US 2420259 A
Description (OCR text may contain errors)
ocmuu "uv" T LTL a May 6, 1947. H. MQNAMARA ANTI GLARE REAR VIEW MIRROR Filed April l0, 1944 INVENTOR. Hama @7C/kamm.
Patented May 6, 1947 UNITED STATES PATENT OFFICE AN TIGLARE REAR VIEW MIRROR Harold McNamara., Butler, Pa.
Application April 10, 1944, Serial No. 530,299
This invention is an improvement in that class of mirrors commonly used in motor vehicles for observing approaching cars from the rear, by the operator.
Ordinarily, as in daylight driving, a single re- 5 fleeting mirror, set at a suitable angle, is sufficiently satisfactory under normal daylight conditions. Driving in darkness, as in night driving, however, is complicated by the reflected glare in a single mirror, from headlights of an oncoming car, and is both annoying and dangerous.
Various means have been proposed to obviate this objection, as by use of a protecting shield of colored or translucent glass or the like, in parallelism or entirely removed relation to the main reflecting mirror, and in different adjustable mountings, but all such prior constructions are of limited eliciency and complicated construction.
I have discovered that the efficiency of a mirror with a very thin silvered surfacing may be utilized for both day and night driving, when combined with a regular fully silvered mirror.
Also a construction whereby both are mounted within a surrounding frame, all supported by the main mirror arm and bracket, and for easy and Fig. 4 is an isometric view of the complete 40 device.
As shown, the main conventional rear view mirror A is of full reflecting value, having the usual sufficient silvering or other reflecting surfacing a, iixedly connected as by arm 2 with the usual ball and socket mounting bracket 3.
The front mirror B is provided with a relatively very thin silvering surfacing b oi limited translucent or partially transparent and reflecting value as well. It is so mounted with relation to the rear mirror, and connected as at c, with a surrounding frame, as to be adjusted backwardly against mirror A, as in Fig. 1, or outwardly therefrom at an angle thereto, as in Fig. 3.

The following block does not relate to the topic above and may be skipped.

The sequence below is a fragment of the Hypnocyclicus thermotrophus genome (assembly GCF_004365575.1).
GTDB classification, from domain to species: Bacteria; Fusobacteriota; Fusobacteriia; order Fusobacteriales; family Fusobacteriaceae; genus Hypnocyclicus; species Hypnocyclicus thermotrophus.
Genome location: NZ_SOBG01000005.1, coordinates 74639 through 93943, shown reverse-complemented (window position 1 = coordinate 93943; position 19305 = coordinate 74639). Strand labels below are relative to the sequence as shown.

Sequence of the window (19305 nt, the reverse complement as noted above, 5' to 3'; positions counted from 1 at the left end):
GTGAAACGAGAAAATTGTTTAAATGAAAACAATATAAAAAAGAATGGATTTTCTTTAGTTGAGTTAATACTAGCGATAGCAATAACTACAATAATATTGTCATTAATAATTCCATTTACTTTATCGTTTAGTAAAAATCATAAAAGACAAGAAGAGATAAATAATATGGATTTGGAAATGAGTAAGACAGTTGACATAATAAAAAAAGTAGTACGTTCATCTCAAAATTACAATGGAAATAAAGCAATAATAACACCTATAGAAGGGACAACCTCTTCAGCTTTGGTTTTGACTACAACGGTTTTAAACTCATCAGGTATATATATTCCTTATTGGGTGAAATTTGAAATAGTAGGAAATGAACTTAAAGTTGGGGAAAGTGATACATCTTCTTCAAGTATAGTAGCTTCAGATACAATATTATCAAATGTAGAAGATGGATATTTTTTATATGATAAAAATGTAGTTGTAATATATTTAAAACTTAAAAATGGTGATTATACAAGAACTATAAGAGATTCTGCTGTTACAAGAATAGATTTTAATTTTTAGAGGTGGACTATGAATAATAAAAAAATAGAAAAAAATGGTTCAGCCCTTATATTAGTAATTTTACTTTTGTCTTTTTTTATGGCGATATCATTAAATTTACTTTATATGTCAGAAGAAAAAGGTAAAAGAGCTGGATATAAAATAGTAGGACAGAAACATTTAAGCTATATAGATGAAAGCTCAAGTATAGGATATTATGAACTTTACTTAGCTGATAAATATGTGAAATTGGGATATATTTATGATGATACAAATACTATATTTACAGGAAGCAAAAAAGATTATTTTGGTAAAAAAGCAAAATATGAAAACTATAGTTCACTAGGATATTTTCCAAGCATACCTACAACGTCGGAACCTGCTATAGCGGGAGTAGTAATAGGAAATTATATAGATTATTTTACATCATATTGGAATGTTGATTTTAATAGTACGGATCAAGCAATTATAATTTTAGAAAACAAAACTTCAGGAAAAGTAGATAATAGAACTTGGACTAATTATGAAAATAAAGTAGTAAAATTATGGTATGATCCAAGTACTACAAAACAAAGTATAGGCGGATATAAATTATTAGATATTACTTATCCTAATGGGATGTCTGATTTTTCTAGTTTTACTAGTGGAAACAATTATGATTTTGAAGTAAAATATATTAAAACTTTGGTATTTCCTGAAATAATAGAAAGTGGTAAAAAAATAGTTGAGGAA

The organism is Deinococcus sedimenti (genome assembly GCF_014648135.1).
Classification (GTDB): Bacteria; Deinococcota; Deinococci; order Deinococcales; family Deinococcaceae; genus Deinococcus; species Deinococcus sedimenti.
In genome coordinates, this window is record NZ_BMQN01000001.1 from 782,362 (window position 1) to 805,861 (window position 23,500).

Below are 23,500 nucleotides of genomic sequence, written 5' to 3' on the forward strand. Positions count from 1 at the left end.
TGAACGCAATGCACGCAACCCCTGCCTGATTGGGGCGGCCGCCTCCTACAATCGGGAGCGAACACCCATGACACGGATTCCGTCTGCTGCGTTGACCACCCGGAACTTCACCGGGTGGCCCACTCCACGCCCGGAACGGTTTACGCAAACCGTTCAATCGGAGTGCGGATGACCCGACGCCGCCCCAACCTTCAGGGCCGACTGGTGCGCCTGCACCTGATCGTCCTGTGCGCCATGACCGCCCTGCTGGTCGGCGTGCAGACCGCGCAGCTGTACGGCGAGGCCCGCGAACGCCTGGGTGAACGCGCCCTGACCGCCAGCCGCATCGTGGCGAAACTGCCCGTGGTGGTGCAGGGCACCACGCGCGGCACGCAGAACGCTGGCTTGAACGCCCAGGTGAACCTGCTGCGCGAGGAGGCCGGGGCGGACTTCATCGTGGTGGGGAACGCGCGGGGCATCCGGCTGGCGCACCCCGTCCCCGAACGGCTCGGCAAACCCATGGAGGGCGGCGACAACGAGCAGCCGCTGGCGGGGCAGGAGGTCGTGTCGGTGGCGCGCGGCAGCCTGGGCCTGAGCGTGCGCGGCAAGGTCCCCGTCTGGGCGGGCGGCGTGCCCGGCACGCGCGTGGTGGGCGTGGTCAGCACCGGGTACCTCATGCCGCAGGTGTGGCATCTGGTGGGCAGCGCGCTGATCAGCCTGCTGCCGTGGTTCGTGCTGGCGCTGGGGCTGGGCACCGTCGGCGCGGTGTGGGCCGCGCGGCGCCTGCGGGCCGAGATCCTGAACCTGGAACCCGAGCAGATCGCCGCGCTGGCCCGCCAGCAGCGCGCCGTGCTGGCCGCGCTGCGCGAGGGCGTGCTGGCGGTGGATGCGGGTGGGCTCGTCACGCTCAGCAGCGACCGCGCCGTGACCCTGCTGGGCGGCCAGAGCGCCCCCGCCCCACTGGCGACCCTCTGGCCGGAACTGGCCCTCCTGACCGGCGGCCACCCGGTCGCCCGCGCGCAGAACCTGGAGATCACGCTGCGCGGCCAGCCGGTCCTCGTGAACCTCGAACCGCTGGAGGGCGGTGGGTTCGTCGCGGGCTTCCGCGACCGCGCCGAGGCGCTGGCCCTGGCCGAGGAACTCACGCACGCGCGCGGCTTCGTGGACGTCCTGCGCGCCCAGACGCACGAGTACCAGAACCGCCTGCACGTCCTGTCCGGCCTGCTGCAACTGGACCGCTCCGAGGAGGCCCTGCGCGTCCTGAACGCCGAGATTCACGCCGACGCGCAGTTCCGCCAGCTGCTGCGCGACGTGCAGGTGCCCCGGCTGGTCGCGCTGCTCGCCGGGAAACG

Thus, mirror A may have a pair of fixed hinge members 4. and mirror B has a corresponding 6 Claims. (Cl. 88-77) pair of movable hinge members 5, engaging pivot pins or bolts 6, each mounted suitably in opposite corner portions of the frame 1.
Otherwise, a single middle hinge may be used, the frame l and fixedly connected front mirror B being free to swing together with relation to fixed mirror A.
Such frame may be of any suitable material, as sheet metal, plastic, or the like, thus firmly connected to mirror B, and the frame is preferably made of two or more connected sections, as preferred, for ease of assembly.
The rounded upper portion of frame 1 may be slotted, as at 8, for movement with relation to fixed arm 2, in adjusting the frame and mirror B outwardly or inwardly.
Meansl for fixedly holding the frame in either position are provided in any suitable manner, as by a spring pressed ball 9 engageable with a rounded bearing surface of mirror A, or a metal shoe IIJ thereof, as preferred. The ball is under tension of spring Il mounted in a tubular extension I2 of any suitable form.
Such extension may be used as a finger piece in tilting the frame and front mirror, or the frame may be merely grasped as preferred.
As thus constructed, the front mirror B may be thrust back and retained in contact with mirror A, or thrust outwardly beyond as shown, and the ball latch will firmly hold in either position, by engagement with the edge of mirror A, while also permitting easy movement of the frame either way.
The structure gives full reflection in the position of Fig. 2 due to the coacting reflections from mirrors A and B, while in the position of Fig. 3 the structure gives a reduced reflection since partial mirror B will cause a partial reection of the' objects at the rear off to an angle out of the operators line of vision to thus reduce the visible reection from mirror A.